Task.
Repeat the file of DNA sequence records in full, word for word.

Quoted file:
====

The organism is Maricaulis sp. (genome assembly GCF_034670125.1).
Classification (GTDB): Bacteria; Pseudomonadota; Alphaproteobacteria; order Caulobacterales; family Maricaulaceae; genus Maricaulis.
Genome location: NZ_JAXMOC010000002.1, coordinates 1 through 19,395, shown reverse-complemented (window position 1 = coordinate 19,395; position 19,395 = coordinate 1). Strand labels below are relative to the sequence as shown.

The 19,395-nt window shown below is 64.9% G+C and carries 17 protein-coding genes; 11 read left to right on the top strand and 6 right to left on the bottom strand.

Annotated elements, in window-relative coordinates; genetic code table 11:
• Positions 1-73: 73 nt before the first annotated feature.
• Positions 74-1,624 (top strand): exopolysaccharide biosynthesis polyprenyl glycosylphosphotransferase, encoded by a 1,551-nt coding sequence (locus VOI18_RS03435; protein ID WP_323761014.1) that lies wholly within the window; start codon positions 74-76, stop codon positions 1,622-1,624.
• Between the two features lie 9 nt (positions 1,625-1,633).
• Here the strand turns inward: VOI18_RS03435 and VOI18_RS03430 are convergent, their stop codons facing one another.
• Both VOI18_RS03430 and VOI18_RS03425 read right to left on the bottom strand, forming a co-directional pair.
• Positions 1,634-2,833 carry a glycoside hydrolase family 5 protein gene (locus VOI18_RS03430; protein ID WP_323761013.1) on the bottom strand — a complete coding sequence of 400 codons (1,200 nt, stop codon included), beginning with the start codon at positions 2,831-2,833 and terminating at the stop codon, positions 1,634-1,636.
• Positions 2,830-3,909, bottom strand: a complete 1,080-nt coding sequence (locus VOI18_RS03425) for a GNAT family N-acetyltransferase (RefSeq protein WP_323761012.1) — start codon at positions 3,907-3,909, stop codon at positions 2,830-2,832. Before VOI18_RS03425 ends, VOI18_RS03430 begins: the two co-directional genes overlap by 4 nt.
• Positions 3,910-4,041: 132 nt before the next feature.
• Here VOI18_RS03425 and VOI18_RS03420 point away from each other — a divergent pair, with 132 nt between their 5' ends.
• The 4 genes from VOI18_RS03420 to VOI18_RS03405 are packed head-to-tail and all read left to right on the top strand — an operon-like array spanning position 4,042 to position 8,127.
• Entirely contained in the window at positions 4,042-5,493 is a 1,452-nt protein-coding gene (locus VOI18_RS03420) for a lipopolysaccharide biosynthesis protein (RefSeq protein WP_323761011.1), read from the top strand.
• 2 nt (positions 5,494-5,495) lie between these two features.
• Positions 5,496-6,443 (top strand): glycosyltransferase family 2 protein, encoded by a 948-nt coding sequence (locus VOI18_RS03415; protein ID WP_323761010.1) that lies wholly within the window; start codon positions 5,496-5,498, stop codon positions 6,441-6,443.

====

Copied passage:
The organism is Maricaulis sp. (genome assembly GCF_034670125.1).
Classification (GTDB): Bacteria; Pseudomonadota; Alphaproteobacteria; order Caulobacterales; family Maricaulaceae; genus Maricaulis.
Genome location: NZ_JAXMOC010000002.1, coordinates 1 through 19,395, shown reverse-complemented (window position 1 = coordinate 19,395; position 19,395 = coordinate 1). Strand labels below are relative to the sequence as shown.

The 19,395-nt window shown below is 64.9% G+C and carries 17 protein-coding genes; 11 read left to right on the top strand and 6 right to left on the bottom strand.

Annotated elements, in window-relative coordinates; genetic code table 11:
• Positions 1-73: 73 nt before the first annotated feature.
• Positions 74-1,624 (top strand): exopolysaccharide biosynthesis polyprenyl glycosylphosphotransferase, encoded by a 1,551-nt coding sequence (locus VOI18_RS03435; protein ID WP_323761014.1) that lies wholly within the window; start codon positions 74-76, stop codon positions 1,622-1,624.
• Between the two features lie 9 nt (positions 1,625-1,633).
• Here the strand turns inward: VOI18_RS03435 and VOI18_RS03430 are convergent, their stop codons facing one another.
• Both VOI18_RS03430 and VOI18_RS03425 read right to left on the bottom strand, forming a co-directional pair.
• Positions 1,634-2,833 carry a glycoside hydrolase family 5 protein gene (locus VOI18_RS03430; protein ID WP_323761013.1) on the bottom strand — a complete coding sequence of 400 codons (1,200 nt, stop codon included), beginning with the start codon at positions 2,831-2,833 and terminating at the stop codon, positions 1,634-1,636.
• Positions 2,830-3,909, bottom strand: a complete 1,080-nt coding sequence (locus VOI18_RS03425) for a GNAT family N-acetyltransferase (RefSeq protein WP_323761012.1) — start codon at positions 3,907-3,909, stop codon at positions 2,830-2,832. Before VOI18_RS03425 ends, VOI18_RS03430 begins: the two co-directional genes overlap by 4 nt.
• Positions 3,910-4,041: 132 nt before the next feature.
• Here VOI18_RS03425 and VOI18_RS03420 point away from each other — a divergent pair, with 132 nt between their 5' ends.
• The 4 genes from VOI18_RS03420 to VOI18_RS03405 are packed head-to-tail and all read left to right on the top strand — an operon-like array spanning position 4,042 to position 8,127.
• Entirely contained in the window at positions 4,042-5,493 is a 1,452-nt protein-coding gene (locus VOI18_RS03420) for a lipopolysaccharide biosynthesis protein (RefSeq protein WP_323761011.1), read from the top strand.
• 2 nt (positions 5,494-5,495) lie between these two features.
• Positions 5,496-6,443 (top strand): glycosyltransferase family 2 protein, encoded by a 948-nt coding sequence (locus VOI18_RS03415; protein ID WP_323761010.1) that lies wholly within the window; start codon positions 5,496-5,498, stop codon positions 6,441-6,443.